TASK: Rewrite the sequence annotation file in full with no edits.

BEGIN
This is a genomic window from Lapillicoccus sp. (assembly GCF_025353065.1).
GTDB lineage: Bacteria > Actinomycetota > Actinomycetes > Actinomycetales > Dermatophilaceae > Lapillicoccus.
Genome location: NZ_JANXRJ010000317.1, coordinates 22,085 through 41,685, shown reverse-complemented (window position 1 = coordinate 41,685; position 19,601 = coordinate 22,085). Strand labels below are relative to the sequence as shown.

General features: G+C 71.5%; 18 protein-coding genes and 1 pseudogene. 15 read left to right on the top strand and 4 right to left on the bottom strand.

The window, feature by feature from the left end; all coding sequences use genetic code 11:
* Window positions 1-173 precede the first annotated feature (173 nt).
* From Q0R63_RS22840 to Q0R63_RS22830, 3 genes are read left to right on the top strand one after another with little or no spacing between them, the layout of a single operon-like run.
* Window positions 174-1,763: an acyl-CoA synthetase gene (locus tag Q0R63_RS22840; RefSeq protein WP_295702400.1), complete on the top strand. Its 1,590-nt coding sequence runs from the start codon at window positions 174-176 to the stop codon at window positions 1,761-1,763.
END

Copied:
This is a genomic window from Lapillicoccus sp. (assembly GCF_025353065.1).
GTDB lineage: Bacteria > Actinomycetota > Actinomycetes > Actinomycetales > Dermatophilaceae > Lapillicoccus.
Genome location: NZ_JANXRJ010000317.1, coordinates 22,085 through 41,685, shown reverse-complemented (window position 1 = coordinate 41,685; position 19,601 = coordinate 22,085). Strand labels below are relative to the sequence as shown.

General features: G+C 71.5%; 18 protein-coding genes and 1 pseudogene. 15 read left to right on the top strand and 4 right to left on the bottom strand.

The window, feature by feature from the left end; all coding sequences use genetic code 11:
* Window positions 1-173 precede the first annotated feature (173 nt).
* From Q0R63_RS22840 to Q0R63_RS22830, 3 genes are read left to right on the top strand one after another with little or no spacing between them, the layout of a single operon-like run.
* Window positions 174-1,763: an acyl-CoA synthetase gene (locus tag Q0R63_RS22840; RefSeq protein WP_295702400.1), complete on the top strand. Its 1,590-nt coding sequence runs from the start codon at window positions 174-176 to the stop codon at window positions 1,761-1,763.